Seattle Analytic Philosophy Club Message Board › criticisms of government by democracy broken down somewhat

criticisms of government by democracy broken down somewhat

Gene L
user 19640341
Group Organizer
Seattle, WA
Post #: 309
http://www.3ammagazin...­

Just released interview with Brennan.
Victor M.
user 12752879
Seattle, WA
Post #: 144
Gene,

Perhaps I will try spelling out some ideas on what would make for better government some time, although that would be something squarely in political philosophy and not the interface between ethics and political philosophy which has mostly gotten my attention lately. My discussion above has largely been assuming a Kantian view of political philosophy. The problems with voting are different if one is consequentialist.

I may return to the question of the best form of government as a future topic in political philosophy. In fact, I would couch it as a challenge to Churchill's claim which I think too often is taken for granted.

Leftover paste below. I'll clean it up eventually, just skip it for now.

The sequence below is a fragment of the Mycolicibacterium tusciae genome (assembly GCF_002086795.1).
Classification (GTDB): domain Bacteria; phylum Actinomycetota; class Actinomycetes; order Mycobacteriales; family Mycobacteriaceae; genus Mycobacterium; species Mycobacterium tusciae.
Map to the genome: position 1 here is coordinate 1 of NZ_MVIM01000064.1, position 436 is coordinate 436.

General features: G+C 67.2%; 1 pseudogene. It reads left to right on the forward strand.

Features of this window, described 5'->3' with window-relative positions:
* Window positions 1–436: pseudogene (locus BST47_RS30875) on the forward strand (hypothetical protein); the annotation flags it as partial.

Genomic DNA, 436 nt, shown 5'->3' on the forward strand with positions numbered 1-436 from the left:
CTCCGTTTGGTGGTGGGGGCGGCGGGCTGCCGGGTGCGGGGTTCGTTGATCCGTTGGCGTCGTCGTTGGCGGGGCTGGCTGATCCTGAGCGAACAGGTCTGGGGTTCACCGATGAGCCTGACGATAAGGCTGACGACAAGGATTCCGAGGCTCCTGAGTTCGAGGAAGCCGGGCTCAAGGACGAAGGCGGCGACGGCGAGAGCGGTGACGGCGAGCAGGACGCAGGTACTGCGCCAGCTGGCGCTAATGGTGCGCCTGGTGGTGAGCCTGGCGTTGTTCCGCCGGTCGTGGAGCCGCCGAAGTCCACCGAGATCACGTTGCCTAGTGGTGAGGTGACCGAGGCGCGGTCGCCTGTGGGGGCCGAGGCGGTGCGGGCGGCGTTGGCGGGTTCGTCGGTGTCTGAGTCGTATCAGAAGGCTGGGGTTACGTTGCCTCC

In the meantime, in need to get busy with preparation for the next meetup which, after a brief survey of the ontological landscape, will focus on physicalism. Thanks for the reference to Polger's paper. I read it and found it interesting. I am reading an historical piece on physicalism by David Papineau at the moment.


Gene L
user 19640341
Group Organizer
Seattle, WA
Post #: 310
Gene,

Perhaps I will try spelling out some ideas on what would make for better government some time, although that would be something squarely in political philosophy and not the interface between ethics and political philosophy which has mostly gotten my attention lately. My discussion above has largely been assuming a Kantian view of political philosophy. The problems with voting are different if one is consequentialist.